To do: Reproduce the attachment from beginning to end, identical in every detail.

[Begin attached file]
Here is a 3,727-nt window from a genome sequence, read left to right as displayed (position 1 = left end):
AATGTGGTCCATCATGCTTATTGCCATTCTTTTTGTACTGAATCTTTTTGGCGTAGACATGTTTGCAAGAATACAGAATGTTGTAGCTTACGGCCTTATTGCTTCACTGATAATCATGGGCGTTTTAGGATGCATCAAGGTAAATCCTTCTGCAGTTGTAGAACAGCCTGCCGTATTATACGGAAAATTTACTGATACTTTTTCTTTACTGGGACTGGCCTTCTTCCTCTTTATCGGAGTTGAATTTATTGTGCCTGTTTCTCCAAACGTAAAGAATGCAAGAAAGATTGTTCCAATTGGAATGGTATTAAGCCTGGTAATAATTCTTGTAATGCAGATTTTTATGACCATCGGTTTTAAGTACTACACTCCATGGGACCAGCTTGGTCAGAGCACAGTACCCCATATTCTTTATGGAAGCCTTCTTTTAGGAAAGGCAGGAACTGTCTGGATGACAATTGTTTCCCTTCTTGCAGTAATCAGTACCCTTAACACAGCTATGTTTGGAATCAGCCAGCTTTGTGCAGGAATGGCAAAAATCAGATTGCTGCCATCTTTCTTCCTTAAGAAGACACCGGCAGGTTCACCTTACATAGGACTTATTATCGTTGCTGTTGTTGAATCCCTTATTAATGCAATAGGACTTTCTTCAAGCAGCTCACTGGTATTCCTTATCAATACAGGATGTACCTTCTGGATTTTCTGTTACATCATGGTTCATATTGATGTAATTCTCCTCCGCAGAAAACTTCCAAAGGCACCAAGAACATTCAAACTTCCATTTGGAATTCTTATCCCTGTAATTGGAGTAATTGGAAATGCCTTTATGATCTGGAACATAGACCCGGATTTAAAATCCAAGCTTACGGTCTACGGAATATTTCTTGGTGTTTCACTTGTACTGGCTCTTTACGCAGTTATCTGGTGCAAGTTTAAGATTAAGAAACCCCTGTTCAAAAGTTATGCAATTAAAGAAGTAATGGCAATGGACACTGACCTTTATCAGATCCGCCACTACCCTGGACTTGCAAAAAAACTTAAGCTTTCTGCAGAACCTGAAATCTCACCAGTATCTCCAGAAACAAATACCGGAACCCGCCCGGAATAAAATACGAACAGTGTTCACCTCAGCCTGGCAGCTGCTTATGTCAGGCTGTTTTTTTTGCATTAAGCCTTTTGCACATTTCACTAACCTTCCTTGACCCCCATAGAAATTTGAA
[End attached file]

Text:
Here is a 3,727-nt window from a genome sequence, read left to right as displayed (position 1 = left end):
AATGTGGTCCATCATGCTTATTGCCATTCTTTTTGTACTGAATCTTTTTGGCGTAGACATGTTTGCAAGAATACAGAATGTTGTAGCTTACGGCCTTATTGCTTCACTGATAATCATGGGCGTTTTAGGATGCATCAAGGTAAATCCTTCTGCAGTTGTAGAACAGCCTGCCGTATTATACGGAAAATTTACTGATACTTTTTCTTTACTGGGACTGGCCTTCTTCCTCTTTATCGGAGTTGAATTTATTGTGCCTGTTTCTCCAAACGTAAAGAATGCAAGAAAGATTGTTCCAATTGGAATGGTATTAAGCCTGGTAATAATTCTTGTAATGCAGATTTTTATGACCATCGGTTTTAAGTACTACACTCCATGGGACCAGCTTGGTCAGAGCACAGTACCCCATATTCTTTATGGAAGCCTTCTTTTAGGAAAGGCAGGAACTGTCTGGATGACAATTGTTTCCCTTCTTGCAGTAATCAGTACCCTTAACACAGCTATGTTTGGAATCAGCCAGCTTTGTGCAGGAATGGCAAAAATCAGATTGCTGCCATCTTTCTTCCTTAAGAAGACACCGGCAGGTTCACCTTACATAGGACTTATTATCGTTGCTGTTGTTGAATCCCTTATTAATGCAATAGGACTTTCTTCAAGCAGCTCACTGGTATTCCTTATCAATACAGGATGTACCTTCTGGATTTTCTGTTACATCATGGTTCATATTGATGTAATTCTCCTCCGCAGAAAACTTCCAAAGGCACCAAGAACATTCAAACTTCCATTTGGAATTCTTATCCCTGTAATTGGAGTAATTGGAAATGCCTTTATGATCTGGAACATAGACCCGGATTTAAAATCCAAGCTTACGGTCTACGGAATATTTCTTGGTGTTTCACTTGTACTGGCTCTTTACGCAGTTATCTGGTGCAAGTTTAAGATTAAGAAACCCCTGTTCAAAAGTTATGCAATTAAAGAAGTAATGGCAATGGACACTGACCTTTATCAGATCCGCCACTACCCTGGACTTGCAAAAAAACTTAAGCTTTCTGCAGAACCTGAAATCTCACCAGTATCTCCAGAAACAAATACCGGAACCCGCCCGGAATAAAATACGAACAGTGTTCACCTCAGCCTGGCAGCTGCTTATGTCAGGCTGTTTTTTTTGCATTAAGCCTTTTGCACATTTCACTAACCTTCCTTGACCCCCATAGAAATTTGAA